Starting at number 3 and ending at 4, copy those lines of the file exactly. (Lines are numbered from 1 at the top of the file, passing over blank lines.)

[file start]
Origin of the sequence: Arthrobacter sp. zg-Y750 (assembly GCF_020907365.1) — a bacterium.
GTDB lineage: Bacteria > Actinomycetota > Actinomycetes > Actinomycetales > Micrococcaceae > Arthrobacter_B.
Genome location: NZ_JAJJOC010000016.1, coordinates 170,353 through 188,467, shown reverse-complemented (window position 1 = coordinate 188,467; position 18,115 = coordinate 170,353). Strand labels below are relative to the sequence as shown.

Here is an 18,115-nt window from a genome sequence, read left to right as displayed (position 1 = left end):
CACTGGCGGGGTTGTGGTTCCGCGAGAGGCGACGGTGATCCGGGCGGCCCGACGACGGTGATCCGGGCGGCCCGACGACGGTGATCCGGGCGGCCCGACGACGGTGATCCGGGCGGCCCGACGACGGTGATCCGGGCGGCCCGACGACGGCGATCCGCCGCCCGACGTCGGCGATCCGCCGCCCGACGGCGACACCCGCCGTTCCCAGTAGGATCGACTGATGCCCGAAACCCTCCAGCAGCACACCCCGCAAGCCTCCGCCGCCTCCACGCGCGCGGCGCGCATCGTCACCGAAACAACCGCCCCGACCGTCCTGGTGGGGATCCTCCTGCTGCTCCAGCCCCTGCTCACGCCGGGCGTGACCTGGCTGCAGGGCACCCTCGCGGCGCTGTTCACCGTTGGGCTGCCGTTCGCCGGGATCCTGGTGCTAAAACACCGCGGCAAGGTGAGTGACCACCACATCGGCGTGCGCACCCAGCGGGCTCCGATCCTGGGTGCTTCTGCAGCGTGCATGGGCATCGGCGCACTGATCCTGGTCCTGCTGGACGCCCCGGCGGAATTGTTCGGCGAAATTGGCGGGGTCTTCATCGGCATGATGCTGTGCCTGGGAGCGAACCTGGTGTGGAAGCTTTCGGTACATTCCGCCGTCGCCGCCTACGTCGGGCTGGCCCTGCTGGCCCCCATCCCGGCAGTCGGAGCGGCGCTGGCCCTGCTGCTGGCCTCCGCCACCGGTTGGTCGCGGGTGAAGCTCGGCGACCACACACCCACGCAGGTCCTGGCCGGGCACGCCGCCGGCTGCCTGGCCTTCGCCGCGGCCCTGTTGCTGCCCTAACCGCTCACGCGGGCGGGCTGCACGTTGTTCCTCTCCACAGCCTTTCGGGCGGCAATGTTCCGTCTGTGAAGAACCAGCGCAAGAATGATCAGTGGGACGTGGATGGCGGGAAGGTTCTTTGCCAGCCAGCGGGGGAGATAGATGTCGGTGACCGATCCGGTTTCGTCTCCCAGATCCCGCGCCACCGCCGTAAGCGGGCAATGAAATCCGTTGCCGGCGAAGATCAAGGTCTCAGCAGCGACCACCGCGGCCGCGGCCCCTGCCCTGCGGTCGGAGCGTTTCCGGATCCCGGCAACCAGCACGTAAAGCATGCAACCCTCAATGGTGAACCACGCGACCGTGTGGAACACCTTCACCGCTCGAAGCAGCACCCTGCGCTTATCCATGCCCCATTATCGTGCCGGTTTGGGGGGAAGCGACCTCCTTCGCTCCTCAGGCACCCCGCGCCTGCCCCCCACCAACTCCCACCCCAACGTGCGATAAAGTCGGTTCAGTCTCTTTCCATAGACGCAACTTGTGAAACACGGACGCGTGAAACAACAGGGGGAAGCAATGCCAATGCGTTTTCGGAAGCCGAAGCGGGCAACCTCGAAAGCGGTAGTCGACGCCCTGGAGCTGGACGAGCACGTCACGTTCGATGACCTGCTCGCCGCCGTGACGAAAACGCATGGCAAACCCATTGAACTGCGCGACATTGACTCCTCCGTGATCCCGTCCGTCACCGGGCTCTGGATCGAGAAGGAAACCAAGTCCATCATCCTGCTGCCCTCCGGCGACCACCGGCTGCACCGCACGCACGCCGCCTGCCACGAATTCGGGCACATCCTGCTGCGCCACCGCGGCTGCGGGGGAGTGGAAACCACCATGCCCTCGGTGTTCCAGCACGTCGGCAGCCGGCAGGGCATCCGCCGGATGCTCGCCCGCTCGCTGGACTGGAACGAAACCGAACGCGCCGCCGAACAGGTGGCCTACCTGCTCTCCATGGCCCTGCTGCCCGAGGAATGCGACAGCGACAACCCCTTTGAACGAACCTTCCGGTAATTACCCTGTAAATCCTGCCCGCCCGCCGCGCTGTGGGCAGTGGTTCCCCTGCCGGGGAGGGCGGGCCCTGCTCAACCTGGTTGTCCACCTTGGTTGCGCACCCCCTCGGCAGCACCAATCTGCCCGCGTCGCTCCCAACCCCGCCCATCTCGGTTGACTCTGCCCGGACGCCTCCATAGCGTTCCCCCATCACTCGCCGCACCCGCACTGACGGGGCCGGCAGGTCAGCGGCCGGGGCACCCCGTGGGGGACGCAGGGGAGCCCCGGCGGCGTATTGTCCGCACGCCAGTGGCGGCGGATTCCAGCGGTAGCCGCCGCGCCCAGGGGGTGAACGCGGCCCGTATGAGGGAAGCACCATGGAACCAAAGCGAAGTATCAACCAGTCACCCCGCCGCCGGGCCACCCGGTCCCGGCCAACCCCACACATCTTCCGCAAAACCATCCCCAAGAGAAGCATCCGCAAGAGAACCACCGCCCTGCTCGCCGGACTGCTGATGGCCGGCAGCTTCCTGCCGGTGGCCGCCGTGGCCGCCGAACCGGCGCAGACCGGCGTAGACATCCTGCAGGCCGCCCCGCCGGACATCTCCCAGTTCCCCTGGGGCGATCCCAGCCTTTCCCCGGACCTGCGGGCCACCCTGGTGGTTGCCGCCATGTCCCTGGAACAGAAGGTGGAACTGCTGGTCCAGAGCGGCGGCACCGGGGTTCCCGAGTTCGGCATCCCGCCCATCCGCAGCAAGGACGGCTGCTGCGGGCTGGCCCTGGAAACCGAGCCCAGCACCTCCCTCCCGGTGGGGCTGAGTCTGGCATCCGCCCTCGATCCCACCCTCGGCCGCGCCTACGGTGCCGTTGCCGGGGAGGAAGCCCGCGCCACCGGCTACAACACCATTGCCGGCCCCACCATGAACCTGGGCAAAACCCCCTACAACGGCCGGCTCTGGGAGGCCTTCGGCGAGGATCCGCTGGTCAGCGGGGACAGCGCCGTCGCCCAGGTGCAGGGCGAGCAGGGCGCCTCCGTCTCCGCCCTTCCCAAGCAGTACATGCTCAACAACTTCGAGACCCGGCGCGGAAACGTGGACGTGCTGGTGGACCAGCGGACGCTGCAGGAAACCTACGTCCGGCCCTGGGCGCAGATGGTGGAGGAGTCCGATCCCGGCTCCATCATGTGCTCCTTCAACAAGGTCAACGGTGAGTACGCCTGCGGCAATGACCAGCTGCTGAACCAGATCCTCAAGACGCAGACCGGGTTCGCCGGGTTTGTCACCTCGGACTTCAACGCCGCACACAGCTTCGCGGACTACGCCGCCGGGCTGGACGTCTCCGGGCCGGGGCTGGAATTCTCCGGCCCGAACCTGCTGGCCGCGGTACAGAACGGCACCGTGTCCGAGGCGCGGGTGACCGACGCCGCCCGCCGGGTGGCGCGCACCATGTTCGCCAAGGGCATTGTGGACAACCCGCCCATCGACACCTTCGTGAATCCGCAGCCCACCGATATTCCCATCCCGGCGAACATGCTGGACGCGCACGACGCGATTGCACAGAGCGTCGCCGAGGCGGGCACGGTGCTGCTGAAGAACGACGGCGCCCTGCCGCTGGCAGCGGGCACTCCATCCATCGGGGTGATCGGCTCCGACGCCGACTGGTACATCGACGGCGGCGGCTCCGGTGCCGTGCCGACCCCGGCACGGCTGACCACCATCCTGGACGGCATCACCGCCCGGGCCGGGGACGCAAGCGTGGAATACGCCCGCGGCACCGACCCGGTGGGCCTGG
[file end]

Genome location: NZ_JAJJOC010000016.1, coordinates 170,353 through 188,467, shown reverse-complemented (window position 1 = coordinate 188,467; position 18,115 = coordinate 170,353). Strand labels below are relative to the sequence as shown.

Here is an 18,115-nt window from a genome sequence, read left to right as displayed (position 1 = left end):